My grandma is paying the bill so I'll have no debt. I'm going to Penn State(main campus) and I start in a few days.
I am considering Mechanical or Electrical Engineering. From my research, business majors are extremely saturated but it seems like it would help you more throughout life, or maybe apply to more jobs and be significantly easier. I was even considering a foreign language major like Russian or German, but I can't see how they'd be useful unless you move to the country with native speakers. Maybe I'm getting cold feet because I don't know if I'd even be able to handle it, but I'm also reading from others on here that STEM isn't worth it in general. What does /biz/ think? I really don't know what I'd major in exactly if STEM ended up being a waste of time. I can easily spend this semester taking required electives and such, so it's not like I have to know this minute.
PSU alum here. I did finance and real estate. Don't reccomend. Do Finance and literally anything else like econ or ee or cs.
If you want to be more finance focused on your way out, join the nittany lion fund, but be aware, you will need to have your A game to get in and do well. If you do, wallstreet access is pretty much assured (SAC capital, Goldman sachs, etc). I wish I hadn't taken a year off and actually put effort into the NLF and related activities (I was an analyst for tech there back in 07). My loss is your gain. Don't fuck it up!
Also, I am not sure if this is still possible, but try to ace your first year and apply for the Shreyers school as that will also give you a massive leg up. I know Schreyers kids who did finance and account and work for google and consulting firms as well.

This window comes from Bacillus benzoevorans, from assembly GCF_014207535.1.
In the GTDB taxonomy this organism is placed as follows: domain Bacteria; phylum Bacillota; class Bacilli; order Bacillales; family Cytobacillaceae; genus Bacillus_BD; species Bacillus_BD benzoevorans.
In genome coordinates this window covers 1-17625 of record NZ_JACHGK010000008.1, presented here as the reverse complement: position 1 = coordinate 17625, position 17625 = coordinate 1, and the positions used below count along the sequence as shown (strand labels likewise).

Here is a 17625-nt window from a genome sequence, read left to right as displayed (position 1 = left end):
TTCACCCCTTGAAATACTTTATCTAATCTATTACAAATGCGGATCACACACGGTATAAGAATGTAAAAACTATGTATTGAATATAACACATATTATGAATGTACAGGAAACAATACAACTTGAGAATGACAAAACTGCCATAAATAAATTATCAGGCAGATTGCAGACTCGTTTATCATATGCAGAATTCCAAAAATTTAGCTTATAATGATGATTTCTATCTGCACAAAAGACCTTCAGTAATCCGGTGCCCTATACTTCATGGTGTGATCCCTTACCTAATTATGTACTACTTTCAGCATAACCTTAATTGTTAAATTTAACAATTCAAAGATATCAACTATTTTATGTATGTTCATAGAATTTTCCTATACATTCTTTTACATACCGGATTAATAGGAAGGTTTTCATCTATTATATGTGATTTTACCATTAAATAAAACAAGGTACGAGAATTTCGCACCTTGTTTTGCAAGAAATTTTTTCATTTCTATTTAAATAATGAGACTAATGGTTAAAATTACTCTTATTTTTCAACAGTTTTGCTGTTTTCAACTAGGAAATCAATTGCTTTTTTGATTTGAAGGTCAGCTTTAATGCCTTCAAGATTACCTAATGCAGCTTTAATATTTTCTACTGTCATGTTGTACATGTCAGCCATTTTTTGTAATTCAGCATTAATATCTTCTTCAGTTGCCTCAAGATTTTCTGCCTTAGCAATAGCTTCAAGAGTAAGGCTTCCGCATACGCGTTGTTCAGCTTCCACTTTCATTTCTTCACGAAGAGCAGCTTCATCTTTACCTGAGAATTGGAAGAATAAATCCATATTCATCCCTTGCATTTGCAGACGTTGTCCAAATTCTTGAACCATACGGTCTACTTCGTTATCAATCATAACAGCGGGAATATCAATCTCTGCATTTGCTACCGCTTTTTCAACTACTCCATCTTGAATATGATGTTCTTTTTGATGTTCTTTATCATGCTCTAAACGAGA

If you want to grind it out and make a lot of money, Wall Street and finance is a good option. If you want a laid back life, then engineering is where you would go. You won't make as much but, you'll work twice as less. Anything cop fin/internal accounting is pretty mind numbing but it's chill. You won't get paid as much as engineering though.
Get a double degree of any business degree and nearly any engineering degree.
You will not only be able to work in either the business area or the engineering side, but, big business loves engineering people, even if they arent doing engineering stuff as the math learned and the difficulty of the engineering subject relative to all the pleb business guys.
This is not a bad option, but business skills can be learned on the job while you get paid. Many of the top guys in corporations have engineering backgrounds. The math, analytical, and problem solving skills they have make them good C level execs.
Engineers learn how to learn. You can teach an engineer business, but you can't teach a businessman engineering.
EE or MechE is up to you. Know excel inside and out. Worst comes to worse you can pick an office job as a temp working on excel spreadsheets while you look for something better.